1. Cancer Biology
  2. Cell Biology
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Chromatin topology defines estradiol-primed progesterone receptor and PAX2 binding in endometrial cancer cells

  1. Alejandro La Greca
  2. Nicolás Bellora
  3. François Le Dily
  4. Rodrigo Jara
  5. Ana Silvina Nacht
  6. Javier Quilez Oliete
  7. José Luis Villanueva
  8. Enrique Vidal
  9. Gabriela Merino
  10. Cristóbal Fresno
  11. Inti Tarifa Reischle
  12. Griselda Vallejo
  13. Guillermo Pablo Vicent
  14. Elmer Fernández
  15. Miguel Beato
  16. Patricia Saragüeta  Is a corresponding author
  1. Biology and Experimental Medicine Institute, Argentina
  2. Institute of Nuclear Technologies for Health, Argentina
  3. Centre for Genomic Regulation, Spain
  4. Córdoba University, Argentina
Research Article
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Cite this article as: eLife 2022;11:e66034 doi: 10.7554/eLife.66034

Abstract

Estrogen (E2) and Progesterone (Pg), via their specific receptors (ERalpha and PR), are major determinants in the development and progression of endometrial carcinomas, However, their precise mechanism of action and the role of other transcription factors involved are not entirely clear. Using Ishikawa endometrial cancer cells, we report that E2 treatment exposes a set of progestin-dependent PR binding sites which include both E2 and progestin target genes. ChIP-seq results from hormone-treated cells revealed a non-random distribution of PAX2 binding in the vicinity of these estrogen-promoted PR sites. Altered expression of hormone regulated genes in PAX2 knockdown cells suggests a role for PAX2 in fine-tuning ERalpha and PR interplay in transcriptional regulation. Analysis of long-range interactions by Hi-C coupled with ATAC-seq data showed that these regions, that we call 'progestin control regions' (PgCRs), exhibited an open chromatin state even before hormone exposure and were non-randomly associated with regulated genes. Nearly 20% of genes potentially influenced by PgCRs were found to be altered during progression of endometrial cancer. Our findings suggest that endometrial response to progestins in differentiated endometrial tumor cells results in part from binding of PR together with PAX2 to accessible chromatin regions. What maintains these regions open remains to be studied.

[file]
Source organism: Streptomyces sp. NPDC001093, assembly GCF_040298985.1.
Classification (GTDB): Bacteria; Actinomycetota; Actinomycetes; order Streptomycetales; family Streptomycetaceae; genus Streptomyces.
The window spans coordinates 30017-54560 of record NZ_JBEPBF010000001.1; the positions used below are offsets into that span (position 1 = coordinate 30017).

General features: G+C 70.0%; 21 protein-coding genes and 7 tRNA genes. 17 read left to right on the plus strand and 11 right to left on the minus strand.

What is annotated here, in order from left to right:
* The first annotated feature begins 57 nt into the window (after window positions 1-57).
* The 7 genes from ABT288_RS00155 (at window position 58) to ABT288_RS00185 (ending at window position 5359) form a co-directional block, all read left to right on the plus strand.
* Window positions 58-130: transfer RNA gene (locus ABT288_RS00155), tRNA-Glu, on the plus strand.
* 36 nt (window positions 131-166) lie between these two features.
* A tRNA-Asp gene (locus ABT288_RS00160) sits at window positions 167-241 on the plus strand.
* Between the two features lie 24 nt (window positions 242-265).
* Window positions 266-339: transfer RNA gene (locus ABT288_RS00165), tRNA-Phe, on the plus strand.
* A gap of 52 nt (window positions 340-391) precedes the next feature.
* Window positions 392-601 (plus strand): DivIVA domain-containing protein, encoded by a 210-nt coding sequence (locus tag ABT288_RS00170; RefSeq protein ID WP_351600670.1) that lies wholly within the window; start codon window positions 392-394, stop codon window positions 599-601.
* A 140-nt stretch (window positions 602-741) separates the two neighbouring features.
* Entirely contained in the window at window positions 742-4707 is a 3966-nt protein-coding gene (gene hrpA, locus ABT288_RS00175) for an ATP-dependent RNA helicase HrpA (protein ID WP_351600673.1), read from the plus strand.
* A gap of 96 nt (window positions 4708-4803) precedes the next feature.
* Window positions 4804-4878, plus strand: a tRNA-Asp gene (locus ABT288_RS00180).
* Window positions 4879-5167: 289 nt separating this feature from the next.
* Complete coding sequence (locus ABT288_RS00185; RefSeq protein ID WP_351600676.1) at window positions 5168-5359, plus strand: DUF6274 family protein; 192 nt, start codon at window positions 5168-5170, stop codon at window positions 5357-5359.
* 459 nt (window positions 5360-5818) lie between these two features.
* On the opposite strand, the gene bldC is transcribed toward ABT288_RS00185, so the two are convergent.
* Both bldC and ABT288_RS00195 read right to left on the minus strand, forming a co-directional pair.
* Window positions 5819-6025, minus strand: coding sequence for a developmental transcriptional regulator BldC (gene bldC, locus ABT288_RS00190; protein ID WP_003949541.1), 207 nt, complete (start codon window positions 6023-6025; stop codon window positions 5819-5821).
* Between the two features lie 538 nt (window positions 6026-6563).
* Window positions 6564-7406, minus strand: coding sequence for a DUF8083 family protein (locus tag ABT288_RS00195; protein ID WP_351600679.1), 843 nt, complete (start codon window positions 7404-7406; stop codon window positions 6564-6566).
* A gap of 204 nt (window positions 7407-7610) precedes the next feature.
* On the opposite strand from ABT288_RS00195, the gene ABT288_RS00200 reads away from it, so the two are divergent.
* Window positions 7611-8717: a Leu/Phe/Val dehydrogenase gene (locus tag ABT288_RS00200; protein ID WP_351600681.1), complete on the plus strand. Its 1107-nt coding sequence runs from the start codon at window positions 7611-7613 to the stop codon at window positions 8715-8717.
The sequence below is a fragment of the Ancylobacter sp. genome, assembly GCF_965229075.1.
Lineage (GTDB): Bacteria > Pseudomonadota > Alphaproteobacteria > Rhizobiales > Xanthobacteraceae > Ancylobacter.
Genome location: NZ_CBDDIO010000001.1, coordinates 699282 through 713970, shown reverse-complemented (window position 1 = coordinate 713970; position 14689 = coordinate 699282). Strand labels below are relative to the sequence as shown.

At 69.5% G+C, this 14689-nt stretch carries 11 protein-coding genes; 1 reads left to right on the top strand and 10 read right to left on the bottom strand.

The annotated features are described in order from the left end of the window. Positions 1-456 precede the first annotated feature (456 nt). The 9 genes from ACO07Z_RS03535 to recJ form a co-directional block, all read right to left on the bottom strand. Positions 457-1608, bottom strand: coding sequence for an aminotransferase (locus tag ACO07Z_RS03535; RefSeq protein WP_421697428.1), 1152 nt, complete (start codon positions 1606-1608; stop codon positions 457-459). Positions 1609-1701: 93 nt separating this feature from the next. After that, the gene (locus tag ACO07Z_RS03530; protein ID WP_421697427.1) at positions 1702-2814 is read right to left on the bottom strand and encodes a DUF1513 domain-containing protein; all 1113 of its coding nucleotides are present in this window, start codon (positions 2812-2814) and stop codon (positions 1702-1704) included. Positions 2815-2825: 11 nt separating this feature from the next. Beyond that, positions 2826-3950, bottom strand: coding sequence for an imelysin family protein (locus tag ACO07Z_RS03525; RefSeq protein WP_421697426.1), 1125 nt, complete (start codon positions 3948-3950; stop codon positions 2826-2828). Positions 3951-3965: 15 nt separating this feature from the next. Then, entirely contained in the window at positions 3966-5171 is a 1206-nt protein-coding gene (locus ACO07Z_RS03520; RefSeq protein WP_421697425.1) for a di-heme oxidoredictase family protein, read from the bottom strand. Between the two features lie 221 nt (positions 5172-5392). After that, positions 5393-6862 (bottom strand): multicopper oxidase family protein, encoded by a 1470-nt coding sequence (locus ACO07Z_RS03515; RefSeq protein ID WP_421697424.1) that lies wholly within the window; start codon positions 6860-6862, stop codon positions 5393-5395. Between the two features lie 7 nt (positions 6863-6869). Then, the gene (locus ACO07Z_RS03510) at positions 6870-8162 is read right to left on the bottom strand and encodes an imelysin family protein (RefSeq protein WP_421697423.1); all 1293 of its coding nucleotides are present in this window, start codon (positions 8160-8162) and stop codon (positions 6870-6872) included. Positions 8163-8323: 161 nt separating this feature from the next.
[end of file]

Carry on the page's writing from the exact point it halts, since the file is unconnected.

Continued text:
Data availability

All raw and processed sequencing data generated in this study have been submitted to the NCBI Gene Expression Omnibus under accession number GSE139398 (reviewer access: ergbqgaebbmjrmt).Source data file has been provided for Figure 6.T47D ChIPseq data is available under GEO accession number GSE41466 (Ballare et al, 2013) and Hi-C data in GEO accession GSE53463 (Le-Dily et al, 2014). RNAseq datasets from proliferative (GSM3890623, GSM3890624, GSM3890625 and GSM3890626) and mid-secretory (GSM3890627, GSM3890628, GSM3890629, GSM3890630 and GSM3890631) human endometrium were obtained from GEO accession GSE132711 (SuperSeries GSE132713) (Chi et al, 2020). ChIPseq coverage data of proliferative and secretory normal endometrium were downloaded from GEO accession GSE132712 (SuperSeries GSE132713) (Chi et al, 2020). Human endometrial cancer RNAseq samples (n=575) were downloaded from The Cancer Genome Atlas (TCGA), project TCGA-UCEC. Additional normal and endometrial cancer samples (n=109) were accessed through CPTAC program in the National Cancer Institute using cptac platform installed with python (Dou et al, 2020).

The following data sets were generated
The following previously published data sets were used

Article and author information

Author details

  1. Alejandro La Greca

    Biology and Experimental Medicine Institute, Buenos Aires, Argentina
    Competing interests
    The authors declare that no competing interests exist.
    ORCID icon "This ORCID iD identifies the author of this article:" 0000-0002-0309-7683